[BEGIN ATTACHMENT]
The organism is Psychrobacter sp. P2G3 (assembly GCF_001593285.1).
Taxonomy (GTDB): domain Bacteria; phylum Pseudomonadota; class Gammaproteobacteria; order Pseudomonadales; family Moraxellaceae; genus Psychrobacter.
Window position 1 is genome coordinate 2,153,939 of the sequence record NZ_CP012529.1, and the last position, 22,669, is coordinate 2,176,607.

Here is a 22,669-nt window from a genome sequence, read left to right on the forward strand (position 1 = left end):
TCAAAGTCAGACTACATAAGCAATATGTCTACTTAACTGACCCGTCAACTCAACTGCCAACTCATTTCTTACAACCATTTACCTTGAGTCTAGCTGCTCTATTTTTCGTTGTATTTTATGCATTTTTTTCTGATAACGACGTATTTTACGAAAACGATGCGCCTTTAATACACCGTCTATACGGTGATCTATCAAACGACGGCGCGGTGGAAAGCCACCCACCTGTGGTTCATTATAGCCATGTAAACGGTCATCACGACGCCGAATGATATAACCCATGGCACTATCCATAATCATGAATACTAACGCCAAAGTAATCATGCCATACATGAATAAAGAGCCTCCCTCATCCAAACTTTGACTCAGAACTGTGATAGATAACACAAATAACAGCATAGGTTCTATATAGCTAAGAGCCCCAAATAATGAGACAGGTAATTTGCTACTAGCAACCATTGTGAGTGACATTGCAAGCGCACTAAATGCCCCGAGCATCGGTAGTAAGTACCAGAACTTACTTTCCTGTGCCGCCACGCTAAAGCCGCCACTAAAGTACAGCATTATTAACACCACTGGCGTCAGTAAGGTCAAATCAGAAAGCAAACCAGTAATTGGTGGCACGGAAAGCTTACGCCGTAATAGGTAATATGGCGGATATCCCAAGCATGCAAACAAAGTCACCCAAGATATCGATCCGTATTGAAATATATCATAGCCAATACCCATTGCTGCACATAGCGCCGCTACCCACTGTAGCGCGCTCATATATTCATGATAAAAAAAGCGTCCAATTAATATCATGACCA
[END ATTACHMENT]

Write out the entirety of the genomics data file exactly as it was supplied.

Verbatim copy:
The organism is Psychrobacter sp. P2G3 (assembly GCF_001593285.1).
Taxonomy (GTDB): domain Bacteria; phylum Pseudomonadota; class Gammaproteobacteria; order Pseudomonadales; family Moraxellaceae; genus Psychrobacter.
Window position 1 is genome coordinate 2,153,939 of the sequence record NZ_CP012529.1, and the last position, 22,669, is coordinate 2,176,607.

Here is a 22,669-nt window from a genome sequence, read left to right on the forward strand (position 1 = left end):
TCAAAGTCAGACTACATAAGCAATATGTCTACTTAACTGACCCGTCAACTCAACTGCCAACTCATTTCTTACAACCATTTACCTTGAGTCTAGCTGCTCTATTTTTCGTTGTATTTTATGCATTTTTTTCTGATAACGACGTATTTTACGAAAACGATGCGCCTTTAATACACCGTCTATACGGTGATCTATCAAACGACGGCGCGGTGGAAAGCCACCCACCTGTGGTTCATTATAGCCATGTAAACGGTCATCACGACGCCGAATGATATAACCCATGGCACTATCCATAATCATGAATACTAACGCCAAAGTAATCATGCCATACATGAATAAAGAGCCTCCCTCATCCAAACTTTGACTCAGAACTGTGATAGATAACACAAATAACAGCATAGGTTCTATATAGCTAAGAGCCCCAAATAATGAGACAGGTAATTTGCTACTAGCAACCATTGTGAGTGACATTGCAAGCGCACTAAATGCCCCGAGCATCGGTAGTAAGTACCAGAACTTACTTTCCTGTGCCGCCACGCTAAAGCCGCCACTAAAGTACAGCATTATTAACACCACTGGCGTCAGTAAGGTCAAATCAGAAAGCAAACCAGTAATTGGTGGCACGGAAAGCTTACGCCGTAATAGGTAATATGGCGGATATCCCAAGCATGCAAACAAAGTCACCCAAGATATCGATCCGTATTGAAATATATCATAGCCAATACCCATTGCTGCACATAGCGCCGCTACCCACTGTAGCGCGCTCATATATTCATGATAAAAAAAGCGTCCAATTAATATCATGACCA